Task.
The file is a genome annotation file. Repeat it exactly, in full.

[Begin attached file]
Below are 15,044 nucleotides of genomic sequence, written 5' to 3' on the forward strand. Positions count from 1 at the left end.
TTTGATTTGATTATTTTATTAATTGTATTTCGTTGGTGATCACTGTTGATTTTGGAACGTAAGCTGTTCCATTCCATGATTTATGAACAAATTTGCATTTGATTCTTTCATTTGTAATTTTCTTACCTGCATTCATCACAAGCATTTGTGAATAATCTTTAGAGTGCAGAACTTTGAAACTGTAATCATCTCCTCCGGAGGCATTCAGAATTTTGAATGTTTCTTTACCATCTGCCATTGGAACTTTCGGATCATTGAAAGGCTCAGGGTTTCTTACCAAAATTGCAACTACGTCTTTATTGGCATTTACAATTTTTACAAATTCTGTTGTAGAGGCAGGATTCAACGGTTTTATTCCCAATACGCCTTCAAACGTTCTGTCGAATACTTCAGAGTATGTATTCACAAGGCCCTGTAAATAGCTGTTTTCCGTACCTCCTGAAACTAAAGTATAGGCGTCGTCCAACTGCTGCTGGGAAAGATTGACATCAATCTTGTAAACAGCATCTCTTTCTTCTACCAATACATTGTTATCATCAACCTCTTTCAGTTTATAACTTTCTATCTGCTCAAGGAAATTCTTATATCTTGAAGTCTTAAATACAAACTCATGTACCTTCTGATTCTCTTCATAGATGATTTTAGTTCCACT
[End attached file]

Below are 15,044 nucleotides of genomic sequence, written 5' to 3' on the forward strand. Positions count from 1 at the left end.
TTTGATTTGATTATTTTATTAATTGTATTTCGTTGGTGATCACTGTTGATTTTGGAACGTAAGCTGTTCCATTCCATGATTTATGAACAAATTTGCATTTGATTCTTTCATTTGTAATTTTCTTACCTGCATTCATCACAAGCATTTGTGAATAATCTTTAGAGTGCAGAACTTTGAAACTGTAATCATCTCCTCCGGAGGCATTCAGAATTTTGAATGTTTCTTTACCATCTGCCATTGGAACTTTCGGATCATTGAAAGGCTCAGGGTTTCTTACCAAAATTGCAACTACGTCTTTATTGGCATTTACAATTTTTACAAATTCTGTTGTAGAGGCAGGATTCAACGGTTTTATTCCCAATACGCCTTCAAACGTTCTGTCGAATACTTCAGAGTATGTATTCACAAGGCCCTGTAAATAGCTGTTTTCCGTACCTCCTGAAACTAAAGTATAGGCGTCGTCCAACTGCTGCTGGGAAAGATTGACATCAATCTTGTAAACAGCATCTCTTTCTTCTACCAATACATTGTTATCATCAACCTCTTTCAGTTTATAACTTTCTATCTGCTCAAGGAAATTCTTATATCTTGAAGTCTTAAATACAAACTCATGTACCTTCTGATTCTCTTCATAGATGATTTTAGTTCCACT